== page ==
When my parents picked me up, we hugged but I felt really awkward and acted like it was no big deal that I was gone for a year.I didn’t want them to show me any affection, talk to me too much, or ask any questions. Emotionally, I had shut down.The next year of my life was miserable. I started college and hung out with my friends, but whenever I was alone my mind went to a dark place. I had overwhelming anxiety and this sense of fear that I just could not pinpoint. I didn’t really know how to process any of my emotions, so I used alcohol to cope.
I was so ashamed of my family and friends ever finding out how messed up and alone I felt that I isolated myself.On the outside, everything looked fairly normal, but deep down there were many days when I wished that I would die. The only reason I didn’t was because my pride kept me from letting my life fall apart.During 2011-2012, I deployed again, this time to Afghanistan. I felt good, returning to that adrenaline-filled environment that I loved escaping to. I could work myself to my limits and not worry about home.
I was addicted to that feeling that I would get right before I burned myself out.However, just like my previous deployment, I knew I had to go home again someday. I dreaded that. When I finally went home, I couldn’t keep it together anymore. I expressed my anger at everything and everyone. I blamed all my stress on my deployments and hated the Army.For the next three years, I did everything I could to heal, and I made a lot of progress. I only did so because, finally, my body couldn’t hold in all the emotions anymore. I started having uncontrollable tearful outbursts all the time. I started my healing journey out of my will to survive.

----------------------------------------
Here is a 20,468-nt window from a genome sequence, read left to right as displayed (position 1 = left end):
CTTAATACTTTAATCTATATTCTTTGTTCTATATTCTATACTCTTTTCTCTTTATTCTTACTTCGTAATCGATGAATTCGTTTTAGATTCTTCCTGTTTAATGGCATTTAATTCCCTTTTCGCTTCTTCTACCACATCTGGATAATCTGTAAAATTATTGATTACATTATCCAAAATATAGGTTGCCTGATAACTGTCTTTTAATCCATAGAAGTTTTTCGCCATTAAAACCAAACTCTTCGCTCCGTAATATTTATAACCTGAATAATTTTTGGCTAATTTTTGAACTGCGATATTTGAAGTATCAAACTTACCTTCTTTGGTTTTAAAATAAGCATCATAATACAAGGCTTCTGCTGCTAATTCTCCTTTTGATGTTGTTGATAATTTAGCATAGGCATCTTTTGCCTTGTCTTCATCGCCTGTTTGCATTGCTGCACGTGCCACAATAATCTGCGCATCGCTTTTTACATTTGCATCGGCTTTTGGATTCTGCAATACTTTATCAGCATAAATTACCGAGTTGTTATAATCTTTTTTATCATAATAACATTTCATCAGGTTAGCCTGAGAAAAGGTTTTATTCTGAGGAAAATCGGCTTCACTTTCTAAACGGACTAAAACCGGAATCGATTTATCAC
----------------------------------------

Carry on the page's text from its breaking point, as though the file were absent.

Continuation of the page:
Even though I wasn’t in any physical danger, I felt like I my body was going to shut down on me.I felt like at any moment my entire life was going to spiral out of control. It was either choose to start working through my emotions, or be non-functional. I had to finally deal with it and really start taking care of myself.In 2015, I went to Boulder Crest Retreat for Military Veterans. During this retreat, one of the things that we had to do was draw out family diagrams so that we could recognize patterns in ourselves, our parents, and our grandparents — the patterns of trauma. That exercise was really good for me, because it helped me develop a lot of empathy for my mom. Instead of just seeing her impose her ideals on me, I can now see why she was the way she was, how that could’ve come from her parents. Something clicked in my head during the exercise:
All of my childhood trauma wasn’t her purposely trying to hurt me, but just a result of doing what she knows.Everyone unconsciously acts out their own experienced traumas until they actively acknowledge the pattern and break the cycle.I started to recognize that my earliest childhood hurts played out in many negative experiences of my adult life. Besides anger issues from deployments, I also had plenty of bad relationship stories to draw from. The same issues played out over and over again, even though I thought I’d dealt with them. What I hadn’t changed was my way of life and the entire state of my being. Situations and problems changed, but the limiting scripts, the beliefs, and the deep pains were still there. One of our providers explained to us the truth behind anger.